“I strive for a gentle, comical poetry,” he explained in a recent newspaper interview. He often develops a piece intuitively, with very little planning or preparatory work. “I start with a vague idea or a doodle. The painting that emerges may show no resemblance whatsoever to the original design.”
Horn claims to have his dark side (if he has one) firmly under control. But while many of the paintings are upbeat, a tinge of sadness often lurks below the surface.
He lists George Grosz, Otto Dix, Max Beckmann and Picasso among the major influences on his work.
Horn’s sculptures, carved out of indigenous woods, are an eccentric fusion of African carvings and Eastern European puppetry.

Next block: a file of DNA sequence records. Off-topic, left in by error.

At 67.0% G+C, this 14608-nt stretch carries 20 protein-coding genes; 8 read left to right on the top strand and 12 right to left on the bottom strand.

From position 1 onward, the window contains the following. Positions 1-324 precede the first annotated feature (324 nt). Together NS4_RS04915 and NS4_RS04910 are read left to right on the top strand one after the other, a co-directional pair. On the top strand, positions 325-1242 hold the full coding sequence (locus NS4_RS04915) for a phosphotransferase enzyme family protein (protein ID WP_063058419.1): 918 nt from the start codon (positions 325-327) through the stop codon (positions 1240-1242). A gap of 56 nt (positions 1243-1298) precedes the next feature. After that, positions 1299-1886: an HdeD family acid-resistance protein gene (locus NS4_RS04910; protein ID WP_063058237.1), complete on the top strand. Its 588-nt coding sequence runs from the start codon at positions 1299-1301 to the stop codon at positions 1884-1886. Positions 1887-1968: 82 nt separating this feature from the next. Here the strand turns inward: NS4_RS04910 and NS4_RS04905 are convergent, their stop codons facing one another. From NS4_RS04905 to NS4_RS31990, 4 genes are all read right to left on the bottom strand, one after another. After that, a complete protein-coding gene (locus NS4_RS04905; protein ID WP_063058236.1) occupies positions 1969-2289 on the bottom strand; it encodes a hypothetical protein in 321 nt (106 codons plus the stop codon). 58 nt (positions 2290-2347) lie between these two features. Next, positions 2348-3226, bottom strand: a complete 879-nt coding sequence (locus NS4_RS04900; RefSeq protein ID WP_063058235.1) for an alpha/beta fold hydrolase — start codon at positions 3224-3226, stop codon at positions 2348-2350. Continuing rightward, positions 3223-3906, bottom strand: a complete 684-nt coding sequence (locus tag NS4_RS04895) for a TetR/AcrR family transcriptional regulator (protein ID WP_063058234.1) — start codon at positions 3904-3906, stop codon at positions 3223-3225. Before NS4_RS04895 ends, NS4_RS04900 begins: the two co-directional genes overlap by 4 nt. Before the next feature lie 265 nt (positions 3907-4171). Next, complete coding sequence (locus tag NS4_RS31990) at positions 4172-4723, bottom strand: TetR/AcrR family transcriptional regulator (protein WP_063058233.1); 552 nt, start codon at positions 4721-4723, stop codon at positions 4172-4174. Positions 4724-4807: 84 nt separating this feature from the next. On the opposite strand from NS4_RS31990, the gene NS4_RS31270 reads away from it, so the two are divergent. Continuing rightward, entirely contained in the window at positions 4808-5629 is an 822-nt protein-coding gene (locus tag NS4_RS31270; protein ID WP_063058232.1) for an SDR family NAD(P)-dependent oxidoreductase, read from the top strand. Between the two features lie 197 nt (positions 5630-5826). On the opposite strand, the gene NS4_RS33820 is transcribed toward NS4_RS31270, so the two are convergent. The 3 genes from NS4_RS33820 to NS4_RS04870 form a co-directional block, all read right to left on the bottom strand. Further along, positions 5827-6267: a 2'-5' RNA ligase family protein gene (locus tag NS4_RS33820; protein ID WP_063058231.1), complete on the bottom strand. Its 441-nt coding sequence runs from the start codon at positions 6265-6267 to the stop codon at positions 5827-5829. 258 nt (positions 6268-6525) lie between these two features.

“I never set out to work in a particular style. But I live in Africa, and I guess Europe is in my veins.”
1990: To Hell and Back, with Alastair Findlay and Derek Bauer, Gallery on the Market
1992: The Promised Land, with Alastair Findlay, Rembrandt van Rijn Gallery
1999: Holy Shit, with Alastair Findlay, Thompson Gallery
2002: Faces on the Shelf, Solo, Boekehuis
2006: Gentle Demons, Furious Angels, Solo, Bamboo Gallery
2009: The Wages of Love, with Martinus van Tee
Merit Grant, National Arts Council, 1999
Top 10, Kempton Park National exhibition, 2000
Advanced Diploma in Fine Art, University of the Witwatersrand, 2006.